ROBIN HOOD’S BAY

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THE above is the name of a fine bay on the Yorkshire coast, between Whitby and Scarborough, and also of the fishing village, situated towards its northern extremity. In the view, which is taken from the north, several of the houses are seen standing upon the very edge of the cliff. The promontory to the left is called Ravenhill, and forms the south-eastern extremity of the bay. From an inscription dug up at Ravenhill in 1774, it appears that there had formerly been a Roman camp there.

The ancient name of the bay was Fyling, and from what reason or at what period it first received the name of Robin Hood’s Bay is uncertain. That it ever was the resort of the famed outlaw of that name is extremely questionable; although two or three tumuli on the moor, about two miles to the southward of the village, are said to be the butts, in shooting at which he exercised his men in archery. Near Whitby Lathes, about five miles to the north-west of Robin Hood’s Bay, are two upright stones, which are said to mark the spots where the arrows of the bold robber of Sherwood Forest, and his man Little John, fell, when, in a trial of strength, they discharged them from the top of Whitby Abbey in the presence of the abbot. As the distance from these stones to the abbey is rather more than a mile and a half, it is evident that a long bow must have been drawn by some one, if not by Robin Hood. It has been supposed that the place was originally called Robin Wood’s Bay, from a fisherman of that name, who formerly resided there; but this conjecture rests on no better ground than the fact of two or three fishermen of the name of Wood having lived there in modern times. A family of fishermen  of the name of Wood, with whom “Zebedee” appears to have been a favourite “fore-name,” have resided at Runswick, a fishing village, about seven miles northward of Whitby, for several generations.

Leland, in his Itinerary, written about three hundred years ago, calls the village by its present name, Robin Hood’s Bay, and describes it as “a fisher townlet of twenty boats.” It is still, as in his time, .almost entirely inhabited by fishermen.  The houses forming the principal street are built on each side of a steep road, leading down to the shore; while others, as may be seen in the view, are built upon the very extremity of the cliff. The approach to the village is by a steep descent, which is extremely inconvenient for carriages. It is about fourteen miles north-west of Scarborough, and seven south-east of Whitby; and the population is about a thousand.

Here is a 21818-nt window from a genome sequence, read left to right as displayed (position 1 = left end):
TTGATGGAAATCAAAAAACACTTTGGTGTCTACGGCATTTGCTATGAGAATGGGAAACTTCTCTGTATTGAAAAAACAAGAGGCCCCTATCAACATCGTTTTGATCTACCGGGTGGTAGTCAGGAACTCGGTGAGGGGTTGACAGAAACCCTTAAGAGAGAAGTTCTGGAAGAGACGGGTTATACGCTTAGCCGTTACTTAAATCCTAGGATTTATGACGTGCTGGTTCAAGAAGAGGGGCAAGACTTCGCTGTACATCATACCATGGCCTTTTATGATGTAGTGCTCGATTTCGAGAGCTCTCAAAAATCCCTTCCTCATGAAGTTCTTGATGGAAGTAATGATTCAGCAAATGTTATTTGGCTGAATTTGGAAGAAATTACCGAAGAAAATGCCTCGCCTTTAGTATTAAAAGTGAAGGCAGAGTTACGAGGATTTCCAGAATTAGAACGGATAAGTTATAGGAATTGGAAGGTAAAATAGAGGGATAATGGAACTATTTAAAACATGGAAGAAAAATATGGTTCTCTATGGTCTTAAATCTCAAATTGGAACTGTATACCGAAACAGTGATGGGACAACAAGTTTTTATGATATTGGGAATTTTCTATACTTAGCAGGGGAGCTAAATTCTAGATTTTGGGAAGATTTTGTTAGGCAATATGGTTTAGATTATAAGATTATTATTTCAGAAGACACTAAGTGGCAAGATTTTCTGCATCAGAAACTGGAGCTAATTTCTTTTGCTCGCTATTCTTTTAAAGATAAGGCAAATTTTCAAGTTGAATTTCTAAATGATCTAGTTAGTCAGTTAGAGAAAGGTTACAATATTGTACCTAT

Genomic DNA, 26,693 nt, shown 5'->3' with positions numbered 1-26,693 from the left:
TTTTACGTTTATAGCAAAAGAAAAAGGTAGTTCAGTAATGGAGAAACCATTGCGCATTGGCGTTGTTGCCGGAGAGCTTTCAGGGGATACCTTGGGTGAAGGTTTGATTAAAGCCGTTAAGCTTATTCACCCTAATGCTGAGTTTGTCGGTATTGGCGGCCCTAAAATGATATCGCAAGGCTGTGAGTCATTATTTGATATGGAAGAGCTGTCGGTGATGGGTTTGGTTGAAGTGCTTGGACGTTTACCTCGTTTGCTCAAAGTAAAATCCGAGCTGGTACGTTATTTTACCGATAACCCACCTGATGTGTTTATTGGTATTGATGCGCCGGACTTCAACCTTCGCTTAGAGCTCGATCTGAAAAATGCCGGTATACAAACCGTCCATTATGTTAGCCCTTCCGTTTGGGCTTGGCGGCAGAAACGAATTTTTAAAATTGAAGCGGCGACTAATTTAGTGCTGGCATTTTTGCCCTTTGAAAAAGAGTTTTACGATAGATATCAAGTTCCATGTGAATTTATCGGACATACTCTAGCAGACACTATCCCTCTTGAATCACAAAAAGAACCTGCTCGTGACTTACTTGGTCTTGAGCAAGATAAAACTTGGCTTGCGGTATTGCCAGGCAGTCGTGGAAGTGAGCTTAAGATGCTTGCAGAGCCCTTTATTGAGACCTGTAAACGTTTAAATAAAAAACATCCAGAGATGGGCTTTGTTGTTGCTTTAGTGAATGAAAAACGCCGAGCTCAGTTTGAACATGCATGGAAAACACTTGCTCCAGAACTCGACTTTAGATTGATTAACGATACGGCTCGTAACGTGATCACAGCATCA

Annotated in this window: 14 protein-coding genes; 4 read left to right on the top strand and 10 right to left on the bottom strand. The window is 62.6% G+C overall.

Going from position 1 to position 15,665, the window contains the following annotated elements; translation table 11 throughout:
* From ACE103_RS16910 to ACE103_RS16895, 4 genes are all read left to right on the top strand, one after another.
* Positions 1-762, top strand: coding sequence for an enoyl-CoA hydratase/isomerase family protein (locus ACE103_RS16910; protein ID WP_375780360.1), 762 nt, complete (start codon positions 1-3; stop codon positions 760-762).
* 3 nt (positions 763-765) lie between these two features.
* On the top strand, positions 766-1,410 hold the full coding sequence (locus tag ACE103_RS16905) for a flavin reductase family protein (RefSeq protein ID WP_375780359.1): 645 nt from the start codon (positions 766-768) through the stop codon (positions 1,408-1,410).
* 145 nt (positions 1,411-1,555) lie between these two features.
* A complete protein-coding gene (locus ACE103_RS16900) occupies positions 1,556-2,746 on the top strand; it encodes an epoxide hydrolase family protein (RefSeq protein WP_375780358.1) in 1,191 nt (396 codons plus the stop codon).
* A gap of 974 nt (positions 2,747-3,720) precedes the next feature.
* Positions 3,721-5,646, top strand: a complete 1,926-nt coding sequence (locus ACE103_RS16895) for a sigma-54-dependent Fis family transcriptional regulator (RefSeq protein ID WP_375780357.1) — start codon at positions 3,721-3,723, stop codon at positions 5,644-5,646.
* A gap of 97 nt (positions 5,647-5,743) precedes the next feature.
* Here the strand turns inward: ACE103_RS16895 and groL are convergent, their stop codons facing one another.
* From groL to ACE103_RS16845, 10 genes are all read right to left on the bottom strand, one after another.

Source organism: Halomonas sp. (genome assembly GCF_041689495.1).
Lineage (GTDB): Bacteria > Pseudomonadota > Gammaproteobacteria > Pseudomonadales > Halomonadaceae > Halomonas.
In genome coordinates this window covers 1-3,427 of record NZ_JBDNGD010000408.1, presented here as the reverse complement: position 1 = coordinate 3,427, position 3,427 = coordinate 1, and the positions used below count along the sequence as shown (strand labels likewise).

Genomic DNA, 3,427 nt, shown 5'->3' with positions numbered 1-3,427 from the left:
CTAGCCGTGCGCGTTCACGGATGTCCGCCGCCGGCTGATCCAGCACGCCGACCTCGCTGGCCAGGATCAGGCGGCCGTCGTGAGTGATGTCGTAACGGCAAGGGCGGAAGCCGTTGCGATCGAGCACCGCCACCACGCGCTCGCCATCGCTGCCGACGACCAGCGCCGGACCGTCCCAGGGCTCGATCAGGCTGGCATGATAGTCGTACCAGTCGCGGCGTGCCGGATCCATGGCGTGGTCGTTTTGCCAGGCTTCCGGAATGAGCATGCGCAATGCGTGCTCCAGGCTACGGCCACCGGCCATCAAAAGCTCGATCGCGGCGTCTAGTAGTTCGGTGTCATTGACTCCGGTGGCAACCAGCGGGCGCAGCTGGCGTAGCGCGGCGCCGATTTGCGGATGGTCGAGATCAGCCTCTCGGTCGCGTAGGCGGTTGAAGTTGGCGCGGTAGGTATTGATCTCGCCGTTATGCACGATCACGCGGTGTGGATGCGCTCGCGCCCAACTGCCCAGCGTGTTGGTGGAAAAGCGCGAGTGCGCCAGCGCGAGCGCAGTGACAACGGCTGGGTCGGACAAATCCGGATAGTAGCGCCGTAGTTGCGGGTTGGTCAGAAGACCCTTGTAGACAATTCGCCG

Robin Hood’s Bay, Filey, Runswick, and Staithes, are the principal fishing villages on the Yorkshire coast. Filey is about eight miles south of Scarborough;  Runswick, as has been previously observed, is about seven miles northward of  Whitby; and Staithes is about three miles northward of Runswick. At each of those places the fishery is carried on both by cobles and by five-man boats. At most of the other fishing stations on the Yorkshire coast cobles only are employed. A description of the last named species will be found in our notice of Bambrough from the South-east; and of the five-man boats, we propose to say a few words on the present occasion.

The vessels now called five-man boats are about forty-six feet long, sixteen feet  eight inches broad, and six feet three inches deep. They are clinker built, sharp at the bows, and have a deck with a large hatchway in midships, and a cabin towards the stern for the men. They have three masts, on each of which they carry a lug sail.  Their other sails are a jib, and, in fine weather, a top-sail set on a shifting topmast, above the main-mast. As the sails are all tanned, a five-man boat forms a picturesque object at sea, more especially when viewed in contrast with a square-rigged vessel with white sails. The crew of each five-man boat consists of seven persons, five of whom, called shares-men have equal shares of the proceeds of the voyage, or the season, after the boat’s share is paid. The sixth person is often a young man who receives half a share, and is a kind of apprentice to the captain or owner of the boat. The seventh is generally hired at a certain sum per week, and not sharing in the profits of the fishery.

To each five-man boat there are two cobles, which in proceeding to the fishing ground are generally hauled up on the deck. On arriving at the place where it is intended to fish, the boat is anchored, and the cobles being launched, three men proceed in each to shoot their lines, while one remains on board. The lines used for this more distant fishery are called haavres. They are about the same length as those used in the coble fishery nearer the shore, though thicker, and having the hooks placed at greater intervals. As the six men who fish have each two sets of lines, they are thus enabled to shoot one set immediately after they have hauled the other. In the five-man-boat fishery the hooks are always baited at sea.

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